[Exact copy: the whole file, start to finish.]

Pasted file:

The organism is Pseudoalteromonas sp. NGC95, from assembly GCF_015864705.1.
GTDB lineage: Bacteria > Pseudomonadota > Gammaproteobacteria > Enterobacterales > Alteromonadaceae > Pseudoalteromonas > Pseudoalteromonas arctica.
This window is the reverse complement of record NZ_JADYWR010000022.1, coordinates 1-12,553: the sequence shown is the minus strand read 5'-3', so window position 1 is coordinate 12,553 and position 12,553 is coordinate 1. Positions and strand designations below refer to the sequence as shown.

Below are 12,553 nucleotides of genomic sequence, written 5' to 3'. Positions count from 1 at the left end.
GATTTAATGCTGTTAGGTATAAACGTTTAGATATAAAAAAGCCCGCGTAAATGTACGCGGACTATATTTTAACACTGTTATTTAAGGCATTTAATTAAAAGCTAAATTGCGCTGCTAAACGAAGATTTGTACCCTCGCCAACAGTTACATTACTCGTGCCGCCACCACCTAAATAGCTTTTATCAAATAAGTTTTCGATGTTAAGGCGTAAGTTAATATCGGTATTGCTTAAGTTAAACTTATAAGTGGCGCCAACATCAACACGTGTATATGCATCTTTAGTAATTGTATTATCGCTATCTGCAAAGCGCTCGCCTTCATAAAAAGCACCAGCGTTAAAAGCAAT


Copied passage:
The organism is Pseudoalteromonas sp. NGC95, from assembly GCF_015864705.1.
GTDB lineage: Bacteria > Pseudomonadota > Gammaproteobacteria > Enterobacterales > Alteromonadaceae > Pseudoalteromonas > Pseudoalteromonas arctica.
This window is the reverse complement of record NZ_JADYWR010000022.1, coordinates 1-12,553: the sequence shown is the minus strand read 5'-3', so window position 1 is coordinate 12,553 and position 12,553 is coordinate 1. Positions and strand designations below refer to the sequence as shown.

Below are 12,553 nucleotides of genomic sequence, written 5' to 3'. Positions count from 1 at the left end.
GATTTAATGCTGTTAGGTATAAACGTTTAGATATAAAAAAGCCCGCGTAAATGTACGCGGACTATATTTTAACACTGTTATTTAAGGCATTTAATTAAAAGCTAAATTGCGCTGCTAAACGAAGATTTGTACCCTCGCCAACAGTTACATTACTCGTGCCGCCACCACCTAAATAGCTTTTATCAAATAAGTTTTCGATGTTAAGGCGTAAGTTAATATCGGTATTGCTTAAGTTAAACTTATAAGTGGCGCCAACATCAACACGTGTATATGCATCTTTAGTAATTGTATTATCGCTATCTGCAAAGCGCTCGCCTTCATAAAAAGCACCAGCGTTAAAAGCAAT